N.W.A. “Straight Outta Compton”
  • After Boyz n the Hood, Eazy E hired music biz veteran Jerry Heller as a manager and formed NWA as a kind of super-group of the already existing scene
  • This song established Compton as a kind of symbol for urban dysfunction
n w a fuck the police
N.W.A. “Fuck the Police”
  • Much of the first N.W.A. records was explicitly about provocation. This is exhibit A
  • However, was also a direct if hardly subtle response to the situation in L.A. at the time, when police brutality (especially against minorities) was rampant
dj quik jus lyke compton
DJ Quik “Jus’ Lyke Compton”
  • DJ Quik was from Compton, and unlike N.W.A. was closer to the actual gang scene
  • Producer and rapper, mostly party records
  • Song describes leaving Compton, and then seeing the same problems repeated everywhere else
too short the ghetto
Too Short “The Ghetto”
  • Too Short was to Oakland as NWA were to Compton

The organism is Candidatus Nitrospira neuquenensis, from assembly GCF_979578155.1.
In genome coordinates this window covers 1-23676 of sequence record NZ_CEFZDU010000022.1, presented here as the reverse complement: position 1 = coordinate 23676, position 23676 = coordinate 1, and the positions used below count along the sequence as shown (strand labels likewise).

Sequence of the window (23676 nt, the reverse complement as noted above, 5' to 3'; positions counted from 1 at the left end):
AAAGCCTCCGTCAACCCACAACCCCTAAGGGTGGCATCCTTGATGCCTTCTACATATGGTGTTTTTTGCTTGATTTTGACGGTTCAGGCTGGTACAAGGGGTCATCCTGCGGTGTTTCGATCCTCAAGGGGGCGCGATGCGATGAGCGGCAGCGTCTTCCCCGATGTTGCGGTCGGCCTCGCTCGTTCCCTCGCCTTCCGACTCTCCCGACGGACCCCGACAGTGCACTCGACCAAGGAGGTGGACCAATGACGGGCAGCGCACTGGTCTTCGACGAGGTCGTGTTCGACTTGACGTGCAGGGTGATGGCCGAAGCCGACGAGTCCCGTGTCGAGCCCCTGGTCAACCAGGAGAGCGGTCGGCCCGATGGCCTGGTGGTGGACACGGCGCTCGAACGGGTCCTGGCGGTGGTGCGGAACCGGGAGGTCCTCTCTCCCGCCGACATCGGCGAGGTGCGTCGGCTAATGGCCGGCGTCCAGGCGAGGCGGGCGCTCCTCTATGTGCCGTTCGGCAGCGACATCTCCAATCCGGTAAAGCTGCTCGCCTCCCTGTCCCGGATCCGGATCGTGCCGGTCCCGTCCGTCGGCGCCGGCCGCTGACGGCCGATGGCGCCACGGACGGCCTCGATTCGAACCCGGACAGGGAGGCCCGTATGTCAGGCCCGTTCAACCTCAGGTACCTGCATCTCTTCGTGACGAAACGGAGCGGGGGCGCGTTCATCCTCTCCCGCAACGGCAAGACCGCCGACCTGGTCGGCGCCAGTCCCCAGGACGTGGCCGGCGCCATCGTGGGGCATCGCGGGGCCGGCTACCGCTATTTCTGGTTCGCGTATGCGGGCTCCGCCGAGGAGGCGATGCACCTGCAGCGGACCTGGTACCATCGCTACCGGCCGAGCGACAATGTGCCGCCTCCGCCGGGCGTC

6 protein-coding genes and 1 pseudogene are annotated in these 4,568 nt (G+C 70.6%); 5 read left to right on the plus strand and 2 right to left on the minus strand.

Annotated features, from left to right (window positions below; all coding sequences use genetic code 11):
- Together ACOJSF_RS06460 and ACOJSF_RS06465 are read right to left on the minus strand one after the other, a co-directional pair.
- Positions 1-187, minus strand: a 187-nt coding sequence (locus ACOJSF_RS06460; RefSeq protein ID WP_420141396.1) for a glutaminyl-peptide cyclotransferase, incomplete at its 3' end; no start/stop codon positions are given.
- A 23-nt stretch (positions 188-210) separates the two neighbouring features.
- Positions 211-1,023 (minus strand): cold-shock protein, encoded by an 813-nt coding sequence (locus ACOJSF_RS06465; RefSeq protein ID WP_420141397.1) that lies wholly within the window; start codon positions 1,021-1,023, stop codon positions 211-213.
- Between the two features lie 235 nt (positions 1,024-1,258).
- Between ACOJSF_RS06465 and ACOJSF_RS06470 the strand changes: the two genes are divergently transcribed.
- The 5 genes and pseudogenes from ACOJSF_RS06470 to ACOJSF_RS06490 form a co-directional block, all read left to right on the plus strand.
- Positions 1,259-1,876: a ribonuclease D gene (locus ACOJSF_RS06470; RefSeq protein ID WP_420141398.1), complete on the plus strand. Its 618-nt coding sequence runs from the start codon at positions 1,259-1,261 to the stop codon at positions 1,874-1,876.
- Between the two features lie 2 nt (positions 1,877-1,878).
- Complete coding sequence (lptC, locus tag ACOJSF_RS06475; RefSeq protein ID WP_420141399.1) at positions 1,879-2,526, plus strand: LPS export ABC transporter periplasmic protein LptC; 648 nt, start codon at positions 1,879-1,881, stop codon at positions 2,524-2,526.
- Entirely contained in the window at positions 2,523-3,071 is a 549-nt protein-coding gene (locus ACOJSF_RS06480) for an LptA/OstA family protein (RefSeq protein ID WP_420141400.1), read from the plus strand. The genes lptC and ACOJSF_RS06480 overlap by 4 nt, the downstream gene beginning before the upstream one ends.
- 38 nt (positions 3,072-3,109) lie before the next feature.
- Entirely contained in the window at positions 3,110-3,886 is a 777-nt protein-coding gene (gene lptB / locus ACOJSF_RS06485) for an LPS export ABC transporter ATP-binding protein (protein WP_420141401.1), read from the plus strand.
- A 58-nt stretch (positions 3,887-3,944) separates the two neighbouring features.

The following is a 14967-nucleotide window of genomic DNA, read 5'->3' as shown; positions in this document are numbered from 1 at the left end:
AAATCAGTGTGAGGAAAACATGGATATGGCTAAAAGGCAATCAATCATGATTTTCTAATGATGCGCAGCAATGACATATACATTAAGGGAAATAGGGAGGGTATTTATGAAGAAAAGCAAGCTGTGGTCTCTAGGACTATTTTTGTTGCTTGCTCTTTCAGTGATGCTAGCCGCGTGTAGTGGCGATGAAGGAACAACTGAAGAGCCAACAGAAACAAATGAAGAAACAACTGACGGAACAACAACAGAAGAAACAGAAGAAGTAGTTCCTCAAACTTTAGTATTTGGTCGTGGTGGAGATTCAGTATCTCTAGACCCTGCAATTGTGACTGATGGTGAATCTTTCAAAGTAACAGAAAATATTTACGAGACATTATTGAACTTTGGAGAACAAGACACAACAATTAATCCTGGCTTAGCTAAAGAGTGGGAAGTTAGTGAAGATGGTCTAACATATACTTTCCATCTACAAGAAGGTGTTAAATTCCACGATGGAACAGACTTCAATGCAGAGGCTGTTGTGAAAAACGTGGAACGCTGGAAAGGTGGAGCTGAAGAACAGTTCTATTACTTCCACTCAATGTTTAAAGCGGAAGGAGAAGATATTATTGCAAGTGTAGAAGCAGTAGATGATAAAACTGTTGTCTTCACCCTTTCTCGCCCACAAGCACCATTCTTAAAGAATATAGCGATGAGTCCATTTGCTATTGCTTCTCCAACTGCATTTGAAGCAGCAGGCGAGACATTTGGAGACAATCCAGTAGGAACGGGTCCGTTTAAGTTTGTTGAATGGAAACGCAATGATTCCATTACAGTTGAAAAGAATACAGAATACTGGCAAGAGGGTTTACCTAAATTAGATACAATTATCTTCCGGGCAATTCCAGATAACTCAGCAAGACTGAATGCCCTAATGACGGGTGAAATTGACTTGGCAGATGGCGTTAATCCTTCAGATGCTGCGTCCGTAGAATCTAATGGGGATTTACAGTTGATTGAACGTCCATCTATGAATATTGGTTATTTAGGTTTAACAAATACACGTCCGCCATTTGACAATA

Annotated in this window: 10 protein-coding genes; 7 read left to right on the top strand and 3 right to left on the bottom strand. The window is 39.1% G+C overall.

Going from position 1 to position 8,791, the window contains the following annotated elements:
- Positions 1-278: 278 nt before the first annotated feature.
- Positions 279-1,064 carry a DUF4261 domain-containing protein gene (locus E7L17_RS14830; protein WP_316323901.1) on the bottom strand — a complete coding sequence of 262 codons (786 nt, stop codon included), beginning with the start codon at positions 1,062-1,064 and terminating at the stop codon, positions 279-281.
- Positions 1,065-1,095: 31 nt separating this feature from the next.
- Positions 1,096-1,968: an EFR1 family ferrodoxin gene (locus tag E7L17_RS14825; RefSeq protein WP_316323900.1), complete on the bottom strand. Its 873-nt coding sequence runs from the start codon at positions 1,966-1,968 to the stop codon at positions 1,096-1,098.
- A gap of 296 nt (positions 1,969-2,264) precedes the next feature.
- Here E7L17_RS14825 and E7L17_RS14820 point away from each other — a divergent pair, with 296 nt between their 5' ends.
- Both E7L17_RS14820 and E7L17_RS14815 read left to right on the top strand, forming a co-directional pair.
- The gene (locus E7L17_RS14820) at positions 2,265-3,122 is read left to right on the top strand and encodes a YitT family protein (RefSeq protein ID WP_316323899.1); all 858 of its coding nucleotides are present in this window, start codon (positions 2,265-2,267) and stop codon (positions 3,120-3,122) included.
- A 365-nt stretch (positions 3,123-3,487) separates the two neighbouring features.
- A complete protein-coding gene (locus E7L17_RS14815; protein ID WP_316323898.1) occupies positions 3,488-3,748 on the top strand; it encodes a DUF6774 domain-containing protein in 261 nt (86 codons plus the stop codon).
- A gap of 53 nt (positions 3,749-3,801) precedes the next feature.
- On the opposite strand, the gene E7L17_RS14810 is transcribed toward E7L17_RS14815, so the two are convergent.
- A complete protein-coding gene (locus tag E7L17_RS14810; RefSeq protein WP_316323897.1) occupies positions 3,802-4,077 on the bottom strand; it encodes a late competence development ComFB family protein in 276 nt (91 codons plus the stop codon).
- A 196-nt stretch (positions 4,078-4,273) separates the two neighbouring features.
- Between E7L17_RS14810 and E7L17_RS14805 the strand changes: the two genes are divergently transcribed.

• Style is deeply rooted in toasts, especially the Rudy Ray Moore renditions.
  • More humorous than the L.A. music, though not so much in this case
dr dre featuring snoop dogg deep cover
Dr Dre (featuring Snoop Dogg) “Deep Cover”
  • One of Snoop’s first appearances on record
  • From the soundtrack of the film of the same name, directed by Bill Duke
  • The film was unique amongst the crop of films dealing with the drug trade at the time by focussing less on the streets and more on official corruption and complicity
geto boys mind playing tricks on me
Geto Boys “Mind Playing Tricks on Me”
  • From Houston, made their name by pushing the envelope in terms of shocking content
  • This song is more reflective, and one of the first gangsta tracks to deal with the personal and human cost of the criminal activity that was celebrated elsewhere